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Average ACT Scores Rise in Eight SREB States, Fall in Region Overall
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Beth Day, SREB Director of Communications,
(404) 879-5544

Joan Lord, SREB Vice President, Education Policies, (404) 879-5534

SREB College Readiness Programs

The Southern Regional Education Board works with 16 member states: Alabama, Arkansas, Delaware, Florida, Georgia, Kentucky, Louisiana, Maryland, Mississippi, North Carolina, Oklahoma, South Carolina, Tennessee, Texas, Virginia and West Virginia. A nonprofit, nonpartisan organization based in Atlanta, SREB was created in 1948 by Southern governors and legislatures to help leaders in education and government advance education and improve the social and economic life of the region.
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Average ACT Scores Rise in Eight SREB States, Fall in Region Overall
Test Takers Increase Dramatically

Atlanta — August 21, 2013 — Average ACT scores increased from 2012 to 2013 in half of the 16 Southern Regional Education Board states but went down for the region as a whole as the number of seniors who took the test while in high school jumped 15 percent, according to ACT Inc. data released today.

The average composite score for the Class of 2013 in the SREB region was 20.0, down from 20.3 in 2012 — echoing a decline in the U.S. average score from 21.1 to 20.9. One-tenth of 1 point is statistically significant for average ACT scores, which have the highest possible score of 36.

Eight SREB states had average score gains from 0.1 to 0.3 points, including Alabama, Delaware, Maryland, Mississippi, Oklahoma, South Carolina, Texas and Virginia. Six had declines, including Arkansas, Florida, Kentucky, Louisiana, North Carolina and Tennessee. Average composite scores in Georgia and West Virginia remained the same.

When more students take a test, average scores generally drop, but changes that are under way in high school policy drove up test participation and affected the 2013 ACT results, according to Joan Lord, SREB’s vice president of Education Policies.

“This is a transition year in testing and school accountability policy, and we’re seeing a shift in scores as a result,” Lord said. “I can predict we’ll see a similar shift again next year.”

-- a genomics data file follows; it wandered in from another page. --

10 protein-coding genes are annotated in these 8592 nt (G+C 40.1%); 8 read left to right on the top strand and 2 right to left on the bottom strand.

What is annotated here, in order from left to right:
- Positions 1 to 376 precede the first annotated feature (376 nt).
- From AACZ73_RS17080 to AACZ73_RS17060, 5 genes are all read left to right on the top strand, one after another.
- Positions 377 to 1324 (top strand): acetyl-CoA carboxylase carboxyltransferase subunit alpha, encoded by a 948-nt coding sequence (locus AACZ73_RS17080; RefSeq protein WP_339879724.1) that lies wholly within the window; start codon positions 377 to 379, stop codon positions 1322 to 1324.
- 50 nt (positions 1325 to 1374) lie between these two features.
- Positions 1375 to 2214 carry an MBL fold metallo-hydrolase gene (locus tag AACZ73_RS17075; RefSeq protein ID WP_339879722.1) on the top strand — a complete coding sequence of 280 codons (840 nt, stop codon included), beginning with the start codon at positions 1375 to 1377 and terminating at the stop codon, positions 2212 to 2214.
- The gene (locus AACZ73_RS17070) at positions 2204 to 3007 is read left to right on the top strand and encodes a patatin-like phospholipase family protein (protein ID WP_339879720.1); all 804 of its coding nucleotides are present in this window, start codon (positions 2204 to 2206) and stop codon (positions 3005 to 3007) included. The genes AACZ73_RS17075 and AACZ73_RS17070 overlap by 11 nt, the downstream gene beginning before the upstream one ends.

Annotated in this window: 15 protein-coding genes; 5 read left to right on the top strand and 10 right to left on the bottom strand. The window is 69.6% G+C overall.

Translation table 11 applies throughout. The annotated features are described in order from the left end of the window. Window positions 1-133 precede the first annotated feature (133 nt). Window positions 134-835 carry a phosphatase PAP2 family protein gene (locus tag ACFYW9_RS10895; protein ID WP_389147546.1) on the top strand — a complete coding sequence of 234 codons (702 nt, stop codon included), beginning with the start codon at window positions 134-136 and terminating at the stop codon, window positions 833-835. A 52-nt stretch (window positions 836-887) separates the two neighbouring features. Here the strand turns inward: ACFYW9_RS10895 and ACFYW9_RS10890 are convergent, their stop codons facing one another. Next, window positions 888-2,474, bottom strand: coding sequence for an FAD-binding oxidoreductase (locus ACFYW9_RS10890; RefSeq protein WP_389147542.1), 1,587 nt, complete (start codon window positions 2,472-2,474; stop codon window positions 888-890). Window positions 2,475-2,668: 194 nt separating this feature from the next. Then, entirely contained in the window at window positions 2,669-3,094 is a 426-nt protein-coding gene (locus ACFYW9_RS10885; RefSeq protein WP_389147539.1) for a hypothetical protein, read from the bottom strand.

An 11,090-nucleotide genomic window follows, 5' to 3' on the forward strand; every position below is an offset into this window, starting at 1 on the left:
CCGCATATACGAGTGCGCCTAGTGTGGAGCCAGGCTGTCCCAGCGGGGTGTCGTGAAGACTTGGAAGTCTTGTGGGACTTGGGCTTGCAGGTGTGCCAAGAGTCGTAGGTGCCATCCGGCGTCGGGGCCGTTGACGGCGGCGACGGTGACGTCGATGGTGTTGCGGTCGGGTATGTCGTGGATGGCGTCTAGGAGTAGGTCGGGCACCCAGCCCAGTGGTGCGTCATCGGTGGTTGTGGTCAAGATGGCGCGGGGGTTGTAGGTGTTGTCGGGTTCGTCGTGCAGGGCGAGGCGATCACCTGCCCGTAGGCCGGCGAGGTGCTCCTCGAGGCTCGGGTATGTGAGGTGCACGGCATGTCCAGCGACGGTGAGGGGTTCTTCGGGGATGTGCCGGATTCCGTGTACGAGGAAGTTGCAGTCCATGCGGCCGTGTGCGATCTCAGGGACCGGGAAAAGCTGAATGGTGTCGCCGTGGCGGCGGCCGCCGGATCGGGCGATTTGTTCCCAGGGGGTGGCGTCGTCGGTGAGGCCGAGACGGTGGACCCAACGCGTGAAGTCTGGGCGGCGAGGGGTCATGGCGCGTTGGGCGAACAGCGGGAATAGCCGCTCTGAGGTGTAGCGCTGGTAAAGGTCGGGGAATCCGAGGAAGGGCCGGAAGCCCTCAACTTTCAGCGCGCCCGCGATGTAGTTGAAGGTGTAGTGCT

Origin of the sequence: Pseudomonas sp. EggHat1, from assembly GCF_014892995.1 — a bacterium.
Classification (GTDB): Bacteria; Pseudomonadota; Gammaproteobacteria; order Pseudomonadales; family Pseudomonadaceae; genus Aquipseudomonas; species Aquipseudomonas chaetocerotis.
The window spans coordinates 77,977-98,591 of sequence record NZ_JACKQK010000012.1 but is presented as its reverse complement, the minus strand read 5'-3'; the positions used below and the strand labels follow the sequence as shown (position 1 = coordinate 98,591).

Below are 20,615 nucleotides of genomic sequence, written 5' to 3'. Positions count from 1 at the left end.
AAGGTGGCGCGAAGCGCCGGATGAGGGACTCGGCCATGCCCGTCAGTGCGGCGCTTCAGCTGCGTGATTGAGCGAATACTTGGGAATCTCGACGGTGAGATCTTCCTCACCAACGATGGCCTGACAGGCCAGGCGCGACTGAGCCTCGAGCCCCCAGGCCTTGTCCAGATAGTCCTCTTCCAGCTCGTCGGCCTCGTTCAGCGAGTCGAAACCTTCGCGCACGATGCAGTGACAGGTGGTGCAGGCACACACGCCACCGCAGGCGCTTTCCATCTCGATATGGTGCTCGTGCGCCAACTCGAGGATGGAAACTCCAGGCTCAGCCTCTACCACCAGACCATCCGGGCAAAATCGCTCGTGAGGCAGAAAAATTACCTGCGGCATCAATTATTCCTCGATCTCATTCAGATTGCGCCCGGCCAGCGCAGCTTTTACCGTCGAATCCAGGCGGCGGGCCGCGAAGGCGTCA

Most states across the nation are redesigning their school accountability systems, using federal waivers as they await the reauthorization of the Elementary and Secondary Education Act — better known as No Child Left Behind. In the SREB region, 15 states have these waivers, and the 16th (Texas) has a waiver request pending. As part of those efforts, Alabama, Kentucky, Louisiana, North Carolina and Tennessee now require all students to take the ACT in order to earn a diploma.

North Carolina had a huge increase in the number of seniors in the Class of 2013 who took the test while in high school, and this increase had particular impact on the region. North Carolina previously was an SAT-dominant state. In 2011, North Carolina’s state Board of Education selected the ACT as the state’s college- and career-readiness measure, as part of the state’s move to a new school accountability model. As a result, the state had nearly 98,000 seniors reporting ACT scores in 2013 — roughly 79,000 more than last year (more than quadrupling).

Among racial and ethnic groups, the 2013 average composite score for the SREB region declined the same amount (0.3 points) for both white and black students, and it declined less (0.2 points) for Hispanic students.

For the first time, 12 SREB states had more than 50 percent of their students taking the ACT. Historically, half of the region has been ACT-dominant and the other half has been SAT-dominant. By 2012, three previously SAT-dominant states — Florida, Georgia and South Carolina — had more than 50 percent of seniors reporting ACT scores. In 2013, North Carolina, joined those states.

Copyright © 2013 Southern Regional Education Board, All rights reserved.

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